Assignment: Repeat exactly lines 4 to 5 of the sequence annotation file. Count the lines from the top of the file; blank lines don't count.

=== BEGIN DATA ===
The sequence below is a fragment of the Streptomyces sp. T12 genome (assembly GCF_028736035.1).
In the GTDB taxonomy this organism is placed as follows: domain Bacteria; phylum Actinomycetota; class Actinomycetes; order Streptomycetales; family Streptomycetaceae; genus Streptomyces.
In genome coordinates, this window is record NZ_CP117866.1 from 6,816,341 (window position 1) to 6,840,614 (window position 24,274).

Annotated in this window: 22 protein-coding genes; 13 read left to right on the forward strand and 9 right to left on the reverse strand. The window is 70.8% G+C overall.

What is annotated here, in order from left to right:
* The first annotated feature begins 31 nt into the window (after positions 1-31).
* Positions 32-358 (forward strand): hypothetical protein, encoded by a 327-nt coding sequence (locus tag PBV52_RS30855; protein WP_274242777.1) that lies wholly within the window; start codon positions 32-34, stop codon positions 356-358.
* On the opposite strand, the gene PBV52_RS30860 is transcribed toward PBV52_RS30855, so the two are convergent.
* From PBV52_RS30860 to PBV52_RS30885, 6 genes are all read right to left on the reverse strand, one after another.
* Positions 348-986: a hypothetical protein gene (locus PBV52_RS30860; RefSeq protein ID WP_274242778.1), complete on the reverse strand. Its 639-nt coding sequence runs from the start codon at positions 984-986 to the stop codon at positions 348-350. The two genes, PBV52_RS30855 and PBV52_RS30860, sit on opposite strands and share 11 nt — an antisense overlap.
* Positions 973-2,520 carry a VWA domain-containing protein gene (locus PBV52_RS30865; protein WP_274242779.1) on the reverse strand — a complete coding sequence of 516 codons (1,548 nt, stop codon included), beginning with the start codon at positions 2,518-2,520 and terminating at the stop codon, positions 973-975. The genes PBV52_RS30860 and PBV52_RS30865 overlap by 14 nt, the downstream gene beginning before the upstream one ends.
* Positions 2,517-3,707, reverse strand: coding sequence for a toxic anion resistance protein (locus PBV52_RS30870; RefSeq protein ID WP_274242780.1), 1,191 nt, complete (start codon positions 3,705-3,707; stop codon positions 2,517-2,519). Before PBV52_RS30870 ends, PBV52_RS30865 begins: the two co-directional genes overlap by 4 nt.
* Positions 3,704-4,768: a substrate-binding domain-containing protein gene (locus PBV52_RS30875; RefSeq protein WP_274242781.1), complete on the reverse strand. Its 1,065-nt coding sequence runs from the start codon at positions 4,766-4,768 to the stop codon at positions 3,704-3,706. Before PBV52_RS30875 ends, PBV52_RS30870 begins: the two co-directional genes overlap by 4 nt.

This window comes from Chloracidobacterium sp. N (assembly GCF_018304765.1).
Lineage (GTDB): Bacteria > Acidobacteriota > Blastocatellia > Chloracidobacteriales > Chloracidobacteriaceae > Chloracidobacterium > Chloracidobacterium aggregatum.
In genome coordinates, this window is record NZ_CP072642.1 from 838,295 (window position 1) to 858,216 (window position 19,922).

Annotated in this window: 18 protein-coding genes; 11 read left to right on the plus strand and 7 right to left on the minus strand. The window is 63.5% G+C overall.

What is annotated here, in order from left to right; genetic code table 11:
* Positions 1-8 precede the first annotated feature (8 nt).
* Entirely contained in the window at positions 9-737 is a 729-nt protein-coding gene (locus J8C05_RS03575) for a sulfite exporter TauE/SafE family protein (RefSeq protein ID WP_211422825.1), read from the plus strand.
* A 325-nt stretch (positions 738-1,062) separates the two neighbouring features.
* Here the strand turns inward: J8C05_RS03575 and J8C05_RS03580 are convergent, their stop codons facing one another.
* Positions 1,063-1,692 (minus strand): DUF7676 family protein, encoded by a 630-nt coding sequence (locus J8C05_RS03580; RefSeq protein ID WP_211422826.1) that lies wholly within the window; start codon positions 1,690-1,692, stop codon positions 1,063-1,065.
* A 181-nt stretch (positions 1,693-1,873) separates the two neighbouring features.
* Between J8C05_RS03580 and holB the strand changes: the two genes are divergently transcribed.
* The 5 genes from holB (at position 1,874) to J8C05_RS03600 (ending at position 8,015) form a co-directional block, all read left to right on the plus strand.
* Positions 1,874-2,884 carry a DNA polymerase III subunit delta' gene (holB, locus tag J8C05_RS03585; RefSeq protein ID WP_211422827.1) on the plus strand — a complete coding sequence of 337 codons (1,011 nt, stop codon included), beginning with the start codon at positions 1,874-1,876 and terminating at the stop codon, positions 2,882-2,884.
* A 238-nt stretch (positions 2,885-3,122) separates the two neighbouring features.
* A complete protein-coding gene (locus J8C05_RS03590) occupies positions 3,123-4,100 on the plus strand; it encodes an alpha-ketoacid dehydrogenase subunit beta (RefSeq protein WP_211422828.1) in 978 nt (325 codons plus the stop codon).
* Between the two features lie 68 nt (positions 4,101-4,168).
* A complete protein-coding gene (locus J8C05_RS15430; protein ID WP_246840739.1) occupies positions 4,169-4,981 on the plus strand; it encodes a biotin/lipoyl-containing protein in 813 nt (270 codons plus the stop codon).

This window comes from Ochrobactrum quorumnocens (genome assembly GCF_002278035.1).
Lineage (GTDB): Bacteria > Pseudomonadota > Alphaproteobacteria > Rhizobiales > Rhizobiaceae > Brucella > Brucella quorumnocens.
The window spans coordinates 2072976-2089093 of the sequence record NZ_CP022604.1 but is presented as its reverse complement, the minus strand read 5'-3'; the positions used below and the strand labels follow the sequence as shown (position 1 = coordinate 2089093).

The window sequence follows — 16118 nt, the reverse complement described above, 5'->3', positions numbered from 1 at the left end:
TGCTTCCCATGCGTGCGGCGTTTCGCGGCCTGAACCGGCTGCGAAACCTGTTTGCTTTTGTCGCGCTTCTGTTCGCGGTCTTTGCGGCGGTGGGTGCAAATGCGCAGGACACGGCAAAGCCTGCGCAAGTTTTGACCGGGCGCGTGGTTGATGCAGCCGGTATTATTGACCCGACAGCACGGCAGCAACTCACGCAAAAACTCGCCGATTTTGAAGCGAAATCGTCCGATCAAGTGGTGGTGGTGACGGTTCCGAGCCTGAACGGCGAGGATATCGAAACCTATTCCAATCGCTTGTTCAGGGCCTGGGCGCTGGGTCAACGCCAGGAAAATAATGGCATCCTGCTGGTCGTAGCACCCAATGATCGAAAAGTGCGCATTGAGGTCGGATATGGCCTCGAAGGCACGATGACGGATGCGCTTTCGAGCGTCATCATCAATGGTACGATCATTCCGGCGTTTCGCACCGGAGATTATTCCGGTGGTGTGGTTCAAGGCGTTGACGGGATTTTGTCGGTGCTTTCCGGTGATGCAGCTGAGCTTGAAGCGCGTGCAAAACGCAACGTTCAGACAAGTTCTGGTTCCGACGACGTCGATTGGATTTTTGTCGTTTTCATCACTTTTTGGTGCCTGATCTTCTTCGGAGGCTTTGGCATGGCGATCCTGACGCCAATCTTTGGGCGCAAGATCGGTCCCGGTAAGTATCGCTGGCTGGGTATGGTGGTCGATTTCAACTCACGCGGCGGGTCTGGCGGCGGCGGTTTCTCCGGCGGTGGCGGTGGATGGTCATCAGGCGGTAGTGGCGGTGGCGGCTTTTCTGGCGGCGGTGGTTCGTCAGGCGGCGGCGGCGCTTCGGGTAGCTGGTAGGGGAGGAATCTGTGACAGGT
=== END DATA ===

Annotated in this window: 22 protein-coding genes; 13 read left to right on the forward strand and 9 right to left on the reverse strand. The window is 70.8% G+C overall.

What is annotated here, in order from left to right: